The 7700K is a desktop class CPU that can dissipate heat much better and draw more power. While the 7820HK may be throttling, comparing a notebook-class 45 W CPU to a desktop-class 91 W CPU that likely has much better cooling and airflow than a notebook can muster is almost comparing apples to oranges. Maybe more like comparing a Fuji apple to a Granny Smith.
The 7700K is going to beat the 7820HK, hands down. It mostly comes down to how much heat the CPU can manage, and how long it can hold its boost. The 7820HK can hit its overclocked boost at 4.4 GHz, but it likely hits it sporadically on various cores. The 7700K can likely hold that speed constant, especially given the immense overclocking headroom the 7700K has (some people can get it to 4.8-5.0 GHz). The 7820HK is really only rated to hit 3.9 GHz, so pushing it to 4.4 GHz is really stressing it; as such, it probably can't hold that as constant as the 7700K just from a power draw standpoint.

That said, I wouldn't call this boost clock inconsistency thermal throttling. It's more just pushing the CPU past what it can manage in thermals, power draw, and actual attainable clockspeed.

Hi Sam, I'm actually using my 7700K in a notebook. A Clevo P870DM3. With my CPU tuned with an undervolt, I pull only around 52W of TDP at 4.4GHz for the cinebench, you can see here. I understand that the 7820HK indeed needs some more voltage for that point and will likely use some more power as a result, but this is part and parcel of overclocking. If the overclocking is to function, TDP limits must be raised. Otherwise, calling it an unlocked chip is entirely useless, because 45W simply is not enough to sustain higher clockspeeds and voltages under any sort of load that constitutes stress. There was a similar problem with Haswell HQ chips, the 4980HQ in particular. The chips were designed to never pass 47W sustained stress, and only lasted a short time at high speeds where short power could be unlocked. I saw users playing games like Battlefield 4 with their CPUs at 4GHz claiming no issues, and when I asked them to unlock the framerate from 60fps they stated that their speeds did indeed drop, and returning their CPU to stock speeds under the 60fps cap showed no change, because there was not a need for the extra power.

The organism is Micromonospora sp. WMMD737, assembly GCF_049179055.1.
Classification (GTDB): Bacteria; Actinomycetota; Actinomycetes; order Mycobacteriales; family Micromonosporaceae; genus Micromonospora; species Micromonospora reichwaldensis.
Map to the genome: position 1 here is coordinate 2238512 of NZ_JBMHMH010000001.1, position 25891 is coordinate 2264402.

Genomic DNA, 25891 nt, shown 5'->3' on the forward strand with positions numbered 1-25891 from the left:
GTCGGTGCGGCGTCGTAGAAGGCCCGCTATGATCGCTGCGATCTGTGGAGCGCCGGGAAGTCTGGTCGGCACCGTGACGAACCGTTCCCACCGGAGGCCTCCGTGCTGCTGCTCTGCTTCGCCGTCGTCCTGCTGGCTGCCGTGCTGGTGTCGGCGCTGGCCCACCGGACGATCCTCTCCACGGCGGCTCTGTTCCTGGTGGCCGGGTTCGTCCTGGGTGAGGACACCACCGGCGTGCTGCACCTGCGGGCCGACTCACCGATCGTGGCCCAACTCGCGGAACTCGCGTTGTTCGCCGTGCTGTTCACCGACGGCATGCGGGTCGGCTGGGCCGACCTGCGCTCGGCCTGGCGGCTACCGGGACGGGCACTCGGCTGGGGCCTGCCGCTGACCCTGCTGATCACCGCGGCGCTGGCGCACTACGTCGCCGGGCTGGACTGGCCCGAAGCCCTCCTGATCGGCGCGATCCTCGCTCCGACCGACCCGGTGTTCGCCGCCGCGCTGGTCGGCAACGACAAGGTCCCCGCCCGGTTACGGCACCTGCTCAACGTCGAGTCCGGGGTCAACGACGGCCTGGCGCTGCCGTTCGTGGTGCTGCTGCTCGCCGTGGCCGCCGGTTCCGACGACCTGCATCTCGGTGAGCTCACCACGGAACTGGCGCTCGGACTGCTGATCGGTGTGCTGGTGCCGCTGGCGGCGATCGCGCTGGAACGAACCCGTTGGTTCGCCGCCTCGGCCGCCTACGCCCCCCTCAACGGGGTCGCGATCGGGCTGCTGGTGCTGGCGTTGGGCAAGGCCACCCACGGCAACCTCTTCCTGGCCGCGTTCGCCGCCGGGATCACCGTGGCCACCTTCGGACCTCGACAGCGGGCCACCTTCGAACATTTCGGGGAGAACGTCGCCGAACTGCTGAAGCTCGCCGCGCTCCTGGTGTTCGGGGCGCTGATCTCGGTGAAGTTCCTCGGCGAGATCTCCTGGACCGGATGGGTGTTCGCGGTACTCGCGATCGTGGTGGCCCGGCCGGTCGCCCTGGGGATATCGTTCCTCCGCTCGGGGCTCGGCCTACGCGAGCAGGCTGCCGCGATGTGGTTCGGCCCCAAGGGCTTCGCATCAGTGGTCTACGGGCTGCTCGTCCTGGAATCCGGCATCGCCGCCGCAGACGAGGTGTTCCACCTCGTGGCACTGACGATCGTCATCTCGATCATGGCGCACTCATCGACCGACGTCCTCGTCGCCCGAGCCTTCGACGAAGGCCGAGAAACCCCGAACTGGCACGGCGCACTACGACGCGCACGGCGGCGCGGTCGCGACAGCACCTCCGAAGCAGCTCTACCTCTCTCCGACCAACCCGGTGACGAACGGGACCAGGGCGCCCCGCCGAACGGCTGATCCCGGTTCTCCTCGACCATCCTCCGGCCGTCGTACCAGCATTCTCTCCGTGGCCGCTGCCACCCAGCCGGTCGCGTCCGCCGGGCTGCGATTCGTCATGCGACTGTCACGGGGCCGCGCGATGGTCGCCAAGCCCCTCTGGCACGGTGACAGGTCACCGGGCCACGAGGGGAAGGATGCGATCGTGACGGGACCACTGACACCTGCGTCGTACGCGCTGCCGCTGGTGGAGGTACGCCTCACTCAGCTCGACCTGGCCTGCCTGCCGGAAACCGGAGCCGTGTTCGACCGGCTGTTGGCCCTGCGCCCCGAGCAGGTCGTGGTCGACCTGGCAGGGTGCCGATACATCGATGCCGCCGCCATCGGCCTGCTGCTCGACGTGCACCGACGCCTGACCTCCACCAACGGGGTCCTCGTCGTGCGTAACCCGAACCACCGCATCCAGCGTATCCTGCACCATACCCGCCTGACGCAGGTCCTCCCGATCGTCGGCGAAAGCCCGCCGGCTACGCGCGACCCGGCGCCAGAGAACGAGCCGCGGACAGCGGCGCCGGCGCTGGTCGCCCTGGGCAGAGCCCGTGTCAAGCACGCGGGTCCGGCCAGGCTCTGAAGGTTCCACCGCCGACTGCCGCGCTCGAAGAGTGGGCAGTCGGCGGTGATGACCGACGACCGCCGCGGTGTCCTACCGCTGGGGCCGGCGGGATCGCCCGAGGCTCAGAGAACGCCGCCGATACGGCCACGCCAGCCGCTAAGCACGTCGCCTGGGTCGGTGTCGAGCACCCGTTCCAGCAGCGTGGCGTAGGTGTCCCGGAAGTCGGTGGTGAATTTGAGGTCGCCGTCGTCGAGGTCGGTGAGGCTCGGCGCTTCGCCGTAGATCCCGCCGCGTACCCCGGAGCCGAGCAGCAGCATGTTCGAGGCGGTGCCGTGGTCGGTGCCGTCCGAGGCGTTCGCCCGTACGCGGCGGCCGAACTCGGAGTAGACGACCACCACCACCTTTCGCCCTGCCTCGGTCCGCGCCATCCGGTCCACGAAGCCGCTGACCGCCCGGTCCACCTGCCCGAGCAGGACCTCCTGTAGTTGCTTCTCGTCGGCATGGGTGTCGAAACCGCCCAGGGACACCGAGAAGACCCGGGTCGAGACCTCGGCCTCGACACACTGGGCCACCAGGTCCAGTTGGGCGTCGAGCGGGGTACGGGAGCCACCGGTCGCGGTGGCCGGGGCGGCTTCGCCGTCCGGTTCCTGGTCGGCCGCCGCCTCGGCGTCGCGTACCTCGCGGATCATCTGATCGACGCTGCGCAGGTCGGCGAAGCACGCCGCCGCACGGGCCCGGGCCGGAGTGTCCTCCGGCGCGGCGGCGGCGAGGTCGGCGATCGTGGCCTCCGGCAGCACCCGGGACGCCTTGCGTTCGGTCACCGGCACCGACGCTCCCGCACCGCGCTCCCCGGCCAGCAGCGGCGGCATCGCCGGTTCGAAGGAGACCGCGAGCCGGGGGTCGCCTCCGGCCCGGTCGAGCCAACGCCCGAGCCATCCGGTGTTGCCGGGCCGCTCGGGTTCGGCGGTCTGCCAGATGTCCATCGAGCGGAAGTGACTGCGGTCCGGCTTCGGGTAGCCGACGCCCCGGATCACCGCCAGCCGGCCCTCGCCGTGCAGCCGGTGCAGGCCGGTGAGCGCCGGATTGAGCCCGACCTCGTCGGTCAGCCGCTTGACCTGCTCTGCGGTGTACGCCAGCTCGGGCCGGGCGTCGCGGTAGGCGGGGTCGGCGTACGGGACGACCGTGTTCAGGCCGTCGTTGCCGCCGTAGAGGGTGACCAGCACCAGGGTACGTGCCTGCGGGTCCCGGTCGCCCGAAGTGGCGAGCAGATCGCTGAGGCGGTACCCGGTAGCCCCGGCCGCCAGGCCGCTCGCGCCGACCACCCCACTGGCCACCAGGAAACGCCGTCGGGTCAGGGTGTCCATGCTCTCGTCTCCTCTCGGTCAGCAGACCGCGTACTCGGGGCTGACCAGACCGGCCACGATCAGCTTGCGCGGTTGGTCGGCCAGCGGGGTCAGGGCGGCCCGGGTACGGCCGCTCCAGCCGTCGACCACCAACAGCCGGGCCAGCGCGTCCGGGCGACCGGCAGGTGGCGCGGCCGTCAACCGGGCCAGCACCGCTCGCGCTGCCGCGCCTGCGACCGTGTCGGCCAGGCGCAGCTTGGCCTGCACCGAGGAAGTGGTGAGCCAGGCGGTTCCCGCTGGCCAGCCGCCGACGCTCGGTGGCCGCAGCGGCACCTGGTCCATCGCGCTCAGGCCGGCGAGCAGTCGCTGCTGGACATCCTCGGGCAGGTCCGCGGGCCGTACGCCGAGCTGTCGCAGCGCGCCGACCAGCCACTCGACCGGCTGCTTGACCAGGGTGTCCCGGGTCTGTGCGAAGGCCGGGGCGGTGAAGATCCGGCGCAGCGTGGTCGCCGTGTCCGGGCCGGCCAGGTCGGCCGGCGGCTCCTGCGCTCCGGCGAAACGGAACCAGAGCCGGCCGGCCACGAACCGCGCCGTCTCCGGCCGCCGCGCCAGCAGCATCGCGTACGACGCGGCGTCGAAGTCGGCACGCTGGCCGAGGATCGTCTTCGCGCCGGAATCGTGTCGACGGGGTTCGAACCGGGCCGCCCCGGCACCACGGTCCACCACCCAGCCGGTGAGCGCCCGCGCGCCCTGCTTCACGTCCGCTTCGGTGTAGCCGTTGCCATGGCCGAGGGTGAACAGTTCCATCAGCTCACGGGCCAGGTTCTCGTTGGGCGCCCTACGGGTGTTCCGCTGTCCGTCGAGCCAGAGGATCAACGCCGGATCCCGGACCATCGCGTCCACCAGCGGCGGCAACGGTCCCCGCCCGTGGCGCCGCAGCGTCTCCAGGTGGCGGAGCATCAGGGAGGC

I'm not denying here that the 7700K is indeed a faster outright chip, and even its default power limits are higher, but to have an automatic overclock option where the chip is not allowed to take extra power means the automatic overclock option might as well not exist. If you have unlocked the power and the chip starts thermal throttling, or has some other form of throttling that cannot be adjusted (current limit is a popular one!) then the unlocked nature of the chip means nothing.

Also, I must disagree with the rating of 3.9GHz for the 7820HK. The unlocked monkier invalidates this. It'd be different if there was a 7920HQ (which has +600MHz overclock bin potential, as do all x9xxHQ chips), as that can overclock but is not designed to do so, and having a lock in place for it is perfectly acceptable as those overclock bins are not guaranteed or a selling point.

Either way, in this case entirely, I'd have liked to see what clockspeeds it held, and what the reason for throttling was in this particular instance. Even if you've overclocked the chip, once the chip doesn't hold the maximum turbo boost you've set for the designated load (1 core 4.6GHz, 2/3/4 cores 4.4GHz will not need to boost to 4.6GHz for cinebench, of course), it constitutes throttling, and the CPU will report this as such. Throttlestop's limit reasons is a good way to check this; it's had an article published here recently as well.

Christopher Lennon

  • Guest
The Aorus X3 V7 DOES have Thunderbolt 3, in fact their entire lineup of V7 notebooks have Thunderbolt 3, it's even right on their product page, so I'm not sure why the reviewer is claiming otherwise.

dthrp

  • Guest
@Christopher Lennon:
No it doesn't. The latest May 2017 refresh adds TB3 to the X5 and X7 but not the X3 v7. Please read carefully next time to prevent confusion.